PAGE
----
As the world grapples with the reality of President-elect Donald Trump, the poignant messages within Jordan Seavey’s Homos, Or Everyone in America have only become timelier. Broaching the normalization of gay narratives as a topic for discussion, the plot cleverly deploys familiar tropes from the heteronormative romantic comedy genre. The play, presented in a non-linear fashion, focuses on a gay couple who have frank conversations about what it means to be men who love men.
“When does a story become a gay story and not just a story? And when does a story become just a story and not a gay story?” posits Michael Urie, who plays The Writer. “We don't call them straight stories,” he adds. It is with this distinction that Seavey’s work and characters keenly interrogate their surroundings, especially when the drama deals with heavy subjects like infidelity and the aftermath of a hate crime.
These weighted explorations call into question the necessity of tragedy or tragic elements in queer-themed literature. Homos references iconic works from the gay cannon that utilize tragedy, namely Mart Crowley’s The Boys in the Band and Armistead Maupin’s Tales of the City. “What's funny is that Jordan [Seavey], our playwright, says that he considers this a comedy,” says Robin De Jesús who plays The Academic. “It's heavy, but it doesn't necessarily end in tragedy.”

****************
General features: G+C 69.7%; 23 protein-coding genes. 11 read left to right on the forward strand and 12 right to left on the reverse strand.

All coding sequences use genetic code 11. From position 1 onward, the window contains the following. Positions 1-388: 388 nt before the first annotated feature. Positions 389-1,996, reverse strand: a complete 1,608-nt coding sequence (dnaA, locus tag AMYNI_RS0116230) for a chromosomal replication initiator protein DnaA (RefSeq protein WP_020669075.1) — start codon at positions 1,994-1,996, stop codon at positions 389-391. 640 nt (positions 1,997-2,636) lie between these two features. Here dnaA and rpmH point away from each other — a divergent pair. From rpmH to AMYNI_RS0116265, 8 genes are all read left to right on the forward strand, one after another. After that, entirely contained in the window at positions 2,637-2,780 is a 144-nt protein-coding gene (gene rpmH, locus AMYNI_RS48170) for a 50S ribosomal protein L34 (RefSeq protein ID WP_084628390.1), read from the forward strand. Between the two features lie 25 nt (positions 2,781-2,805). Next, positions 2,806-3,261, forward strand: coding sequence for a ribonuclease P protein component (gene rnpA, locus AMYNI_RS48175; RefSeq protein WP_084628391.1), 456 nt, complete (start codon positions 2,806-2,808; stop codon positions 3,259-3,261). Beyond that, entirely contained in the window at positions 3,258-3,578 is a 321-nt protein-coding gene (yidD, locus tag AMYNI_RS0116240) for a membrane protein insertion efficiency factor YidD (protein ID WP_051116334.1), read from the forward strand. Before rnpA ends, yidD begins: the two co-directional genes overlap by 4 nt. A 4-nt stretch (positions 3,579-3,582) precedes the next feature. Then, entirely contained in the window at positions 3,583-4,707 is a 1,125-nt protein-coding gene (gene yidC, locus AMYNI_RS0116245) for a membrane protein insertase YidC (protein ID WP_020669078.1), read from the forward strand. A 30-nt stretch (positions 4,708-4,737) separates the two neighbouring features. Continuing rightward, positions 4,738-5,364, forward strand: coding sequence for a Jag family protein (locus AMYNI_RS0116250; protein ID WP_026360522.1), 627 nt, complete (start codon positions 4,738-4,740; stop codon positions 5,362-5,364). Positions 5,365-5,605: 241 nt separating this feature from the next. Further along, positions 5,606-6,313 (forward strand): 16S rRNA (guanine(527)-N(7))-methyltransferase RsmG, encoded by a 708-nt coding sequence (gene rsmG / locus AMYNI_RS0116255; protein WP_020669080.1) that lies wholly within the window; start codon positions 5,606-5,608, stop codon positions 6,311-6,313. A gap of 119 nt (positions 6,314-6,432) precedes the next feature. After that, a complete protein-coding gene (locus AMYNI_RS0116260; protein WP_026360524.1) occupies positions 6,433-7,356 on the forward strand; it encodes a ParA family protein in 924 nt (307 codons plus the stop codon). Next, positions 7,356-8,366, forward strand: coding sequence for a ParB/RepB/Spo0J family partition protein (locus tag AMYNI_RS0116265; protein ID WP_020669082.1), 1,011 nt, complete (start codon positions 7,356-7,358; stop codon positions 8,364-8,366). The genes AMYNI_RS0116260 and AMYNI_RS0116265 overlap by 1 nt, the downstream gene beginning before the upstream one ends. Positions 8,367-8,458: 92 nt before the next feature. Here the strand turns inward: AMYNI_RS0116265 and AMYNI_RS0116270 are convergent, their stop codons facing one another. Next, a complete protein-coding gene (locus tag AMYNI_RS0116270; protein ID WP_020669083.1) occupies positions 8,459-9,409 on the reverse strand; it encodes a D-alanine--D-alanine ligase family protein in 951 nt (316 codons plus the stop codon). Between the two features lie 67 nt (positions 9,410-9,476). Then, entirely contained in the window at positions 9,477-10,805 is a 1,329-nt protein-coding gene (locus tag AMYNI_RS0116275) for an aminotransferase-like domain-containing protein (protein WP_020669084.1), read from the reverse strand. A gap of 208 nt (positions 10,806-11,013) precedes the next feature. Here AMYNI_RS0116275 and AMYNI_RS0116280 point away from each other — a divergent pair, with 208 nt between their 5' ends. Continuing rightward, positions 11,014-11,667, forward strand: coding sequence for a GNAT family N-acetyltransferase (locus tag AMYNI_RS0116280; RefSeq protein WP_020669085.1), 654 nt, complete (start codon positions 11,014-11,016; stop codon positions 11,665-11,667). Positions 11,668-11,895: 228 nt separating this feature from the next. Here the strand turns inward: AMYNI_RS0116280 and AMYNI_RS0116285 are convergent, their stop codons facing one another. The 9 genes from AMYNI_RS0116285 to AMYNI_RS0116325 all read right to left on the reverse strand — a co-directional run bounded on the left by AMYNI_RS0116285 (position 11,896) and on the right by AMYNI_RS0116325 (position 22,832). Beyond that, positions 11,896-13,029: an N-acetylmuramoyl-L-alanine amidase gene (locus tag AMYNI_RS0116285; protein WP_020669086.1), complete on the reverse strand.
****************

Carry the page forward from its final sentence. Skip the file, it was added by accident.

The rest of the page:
But does a “gay work” marginalize and diminish importance? Urie and De Jesús are quick to point out why this play is wholly important and relevant.
“I feel like right now, today, in the current climate we are in, we need to be telling stories about people connecting, taking care of one another, overcoming adversity, and forgiveness,” says Urie. “There is a lot of forgiveness in this play, and, even though this play takes place long before the rise of Donald Trump, we're going to need a lot of that coming up.”
“Every situation, I've been in it or I've seen someone I know go through it. It's all so incredibly relatable,” adds De Jesús. “I think what's really cool and interesting for me is being the other part of this romantic couple. I am an average, good-looking gay man. I'm not a 2Xist model. It's kind of nice when you get to play a leading man who is a normal leading man. And, I am not saying that to demean myself at all.”
Throughout the one-act, Homos presents full-bodied and realistic characters who speak to each other in authentic, yet lyrical, ways. The conversations and scenarios effortlessly transcend gay labels in favor of the universally human.
Homos, Or Everyone in America runs at Labryinth Theater Company (155 Bank Street, New York) through December 11.
For tickets, visit LabTheater.org.